Two Texas A&M Transportation Institute (TTI) researchers recently authored articles featured in the 2022 March–April edition of TR News. TTI Senior Research Engineer Kay Fitzpatrick published the article Determining the Posted Speed Limit — which focuses on the National Cooperative Highway Research Program Project 17-76: Guidance for the Setting of Speed Limits. The project investigated […]
Many Texans rely on public transit to go to work or school, keep medical appointments, shop and run errands, and travel to recreational activities. In fact, in 2016, more than 30 million trips were made on Texas’ 67 transit systems (sometimes called districts) that receive state funding. Going to work was the most common trip […]
In 2009, Dallas Area Rapid Transit (DART) began a fuel-transition program to replace its transit bus fleet with compressed natural gas (CNG)–fueled buses and to construct the necessary refueling infrastructure by 2012. Even though DART faced considerable up-front capital costs to build a fueling station and upgrade the existing gas pipeline, the low cost of […]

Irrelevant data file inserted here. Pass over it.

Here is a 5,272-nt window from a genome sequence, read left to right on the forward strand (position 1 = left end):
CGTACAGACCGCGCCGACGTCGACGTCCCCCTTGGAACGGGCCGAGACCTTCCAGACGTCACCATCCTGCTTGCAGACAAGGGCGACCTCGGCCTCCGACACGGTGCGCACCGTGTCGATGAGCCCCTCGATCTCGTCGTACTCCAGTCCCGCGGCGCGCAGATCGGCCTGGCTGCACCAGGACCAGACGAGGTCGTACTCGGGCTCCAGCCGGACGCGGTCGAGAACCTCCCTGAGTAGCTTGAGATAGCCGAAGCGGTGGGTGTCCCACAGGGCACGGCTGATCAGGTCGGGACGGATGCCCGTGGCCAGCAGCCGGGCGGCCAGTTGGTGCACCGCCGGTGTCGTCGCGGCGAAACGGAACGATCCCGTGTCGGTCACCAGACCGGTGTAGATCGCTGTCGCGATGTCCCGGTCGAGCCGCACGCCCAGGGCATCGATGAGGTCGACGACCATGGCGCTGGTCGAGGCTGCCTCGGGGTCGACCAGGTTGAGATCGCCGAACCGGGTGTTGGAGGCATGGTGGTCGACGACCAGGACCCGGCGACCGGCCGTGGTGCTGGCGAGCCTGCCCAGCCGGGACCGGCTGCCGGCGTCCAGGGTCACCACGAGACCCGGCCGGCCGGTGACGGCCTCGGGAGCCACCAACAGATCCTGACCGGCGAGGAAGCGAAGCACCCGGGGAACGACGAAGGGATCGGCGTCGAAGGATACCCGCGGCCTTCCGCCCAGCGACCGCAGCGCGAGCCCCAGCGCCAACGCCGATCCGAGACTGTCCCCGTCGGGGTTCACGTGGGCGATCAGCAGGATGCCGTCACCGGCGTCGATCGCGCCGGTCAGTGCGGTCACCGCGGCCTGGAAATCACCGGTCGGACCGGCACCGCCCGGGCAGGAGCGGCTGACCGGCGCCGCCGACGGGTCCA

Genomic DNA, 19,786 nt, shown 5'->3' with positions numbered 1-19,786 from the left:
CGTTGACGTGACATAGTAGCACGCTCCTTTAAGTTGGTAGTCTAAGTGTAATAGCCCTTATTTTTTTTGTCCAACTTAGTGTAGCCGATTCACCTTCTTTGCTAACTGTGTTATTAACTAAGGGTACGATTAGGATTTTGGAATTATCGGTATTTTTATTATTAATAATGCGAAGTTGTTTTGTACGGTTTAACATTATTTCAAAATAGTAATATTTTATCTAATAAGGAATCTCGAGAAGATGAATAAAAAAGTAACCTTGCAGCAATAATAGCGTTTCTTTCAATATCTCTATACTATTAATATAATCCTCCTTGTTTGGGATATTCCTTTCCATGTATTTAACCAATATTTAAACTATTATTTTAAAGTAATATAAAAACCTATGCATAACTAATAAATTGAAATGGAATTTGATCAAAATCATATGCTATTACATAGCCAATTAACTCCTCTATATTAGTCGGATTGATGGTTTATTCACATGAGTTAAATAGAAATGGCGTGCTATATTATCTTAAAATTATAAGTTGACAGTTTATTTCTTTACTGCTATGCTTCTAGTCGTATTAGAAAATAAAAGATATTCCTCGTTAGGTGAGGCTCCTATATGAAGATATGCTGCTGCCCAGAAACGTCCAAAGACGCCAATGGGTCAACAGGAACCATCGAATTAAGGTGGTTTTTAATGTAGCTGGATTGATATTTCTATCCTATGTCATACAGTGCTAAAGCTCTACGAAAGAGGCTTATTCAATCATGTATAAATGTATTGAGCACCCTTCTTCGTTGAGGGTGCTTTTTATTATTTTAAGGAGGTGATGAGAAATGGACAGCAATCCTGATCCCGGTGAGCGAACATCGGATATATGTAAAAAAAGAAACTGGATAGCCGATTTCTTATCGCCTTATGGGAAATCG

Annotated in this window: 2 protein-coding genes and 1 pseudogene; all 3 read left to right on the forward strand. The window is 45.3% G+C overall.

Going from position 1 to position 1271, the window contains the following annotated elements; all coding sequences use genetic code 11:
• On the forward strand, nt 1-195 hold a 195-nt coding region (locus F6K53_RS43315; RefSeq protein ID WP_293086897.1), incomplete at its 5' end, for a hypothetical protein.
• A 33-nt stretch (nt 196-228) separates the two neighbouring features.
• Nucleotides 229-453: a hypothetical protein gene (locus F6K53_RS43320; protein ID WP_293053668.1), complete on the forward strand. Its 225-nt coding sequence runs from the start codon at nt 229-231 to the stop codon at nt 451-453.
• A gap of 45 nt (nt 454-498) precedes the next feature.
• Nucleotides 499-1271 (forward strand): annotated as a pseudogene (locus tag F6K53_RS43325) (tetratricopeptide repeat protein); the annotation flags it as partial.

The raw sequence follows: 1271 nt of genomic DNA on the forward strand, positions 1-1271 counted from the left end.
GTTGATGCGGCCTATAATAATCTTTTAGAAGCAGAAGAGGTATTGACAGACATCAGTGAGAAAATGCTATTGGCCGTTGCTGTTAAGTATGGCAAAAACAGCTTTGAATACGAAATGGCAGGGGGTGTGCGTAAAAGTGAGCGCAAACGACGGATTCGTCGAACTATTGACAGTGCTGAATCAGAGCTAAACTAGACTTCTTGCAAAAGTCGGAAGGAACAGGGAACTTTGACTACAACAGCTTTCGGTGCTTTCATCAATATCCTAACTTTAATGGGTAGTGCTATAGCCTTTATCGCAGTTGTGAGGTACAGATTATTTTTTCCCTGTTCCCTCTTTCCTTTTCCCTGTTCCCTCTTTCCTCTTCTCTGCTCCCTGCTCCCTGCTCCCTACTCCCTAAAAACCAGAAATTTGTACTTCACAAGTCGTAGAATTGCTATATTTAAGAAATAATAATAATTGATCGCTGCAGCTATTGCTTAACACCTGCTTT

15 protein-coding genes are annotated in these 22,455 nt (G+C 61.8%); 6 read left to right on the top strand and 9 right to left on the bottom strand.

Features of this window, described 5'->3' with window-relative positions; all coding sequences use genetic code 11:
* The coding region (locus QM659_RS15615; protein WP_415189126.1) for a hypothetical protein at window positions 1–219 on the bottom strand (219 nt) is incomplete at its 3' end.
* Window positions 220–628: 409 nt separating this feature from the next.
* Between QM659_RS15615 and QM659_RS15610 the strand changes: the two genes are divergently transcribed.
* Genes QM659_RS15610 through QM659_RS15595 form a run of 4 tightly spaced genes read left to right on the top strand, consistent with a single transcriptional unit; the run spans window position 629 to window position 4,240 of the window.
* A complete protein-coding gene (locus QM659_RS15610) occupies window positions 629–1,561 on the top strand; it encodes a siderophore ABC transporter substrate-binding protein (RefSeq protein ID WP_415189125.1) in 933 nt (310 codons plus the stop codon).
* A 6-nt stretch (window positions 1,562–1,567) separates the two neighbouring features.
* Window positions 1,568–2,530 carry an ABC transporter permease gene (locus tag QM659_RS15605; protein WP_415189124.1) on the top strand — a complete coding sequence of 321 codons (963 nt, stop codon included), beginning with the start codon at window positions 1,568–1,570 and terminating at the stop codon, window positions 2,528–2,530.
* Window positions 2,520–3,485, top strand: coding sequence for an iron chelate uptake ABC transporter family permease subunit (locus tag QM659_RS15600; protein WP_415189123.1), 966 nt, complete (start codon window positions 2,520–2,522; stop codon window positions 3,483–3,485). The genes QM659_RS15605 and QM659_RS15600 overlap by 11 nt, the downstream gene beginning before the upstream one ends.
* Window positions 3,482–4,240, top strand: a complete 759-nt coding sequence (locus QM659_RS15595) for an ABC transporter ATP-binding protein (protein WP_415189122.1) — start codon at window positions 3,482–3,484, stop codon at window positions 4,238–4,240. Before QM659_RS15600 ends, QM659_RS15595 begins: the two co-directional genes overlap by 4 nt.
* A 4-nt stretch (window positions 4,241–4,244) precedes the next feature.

An estimated 15,000 public transit-agency professionals converged on Houston’s Hilton Americas and George R. Brown Convention Center Oct. 12–15 for the American Public Transportation Association’s (APTA’s) 2014 Annual Meeting, which is billed as the industry’s premier event. With growing ridership, funding continues to be a leading issue for transit agencies around the country. According to […]
For the first time, the Texas A&M Transportation Institute (TTI) will team up with the University of Texas Health Science Center in Houston (UTHealth), for a new project funded by the National Institutes of Health (NIH). The five-year project will look at how the Metropolitan Transit Authority of Harris County’s (METRO’s) light rail transit (LRT) […]
The economy has recently shown signs of recovery, with some state budgets even boasting a surplus. Despite this good news, every sector of transportation must still do more with less.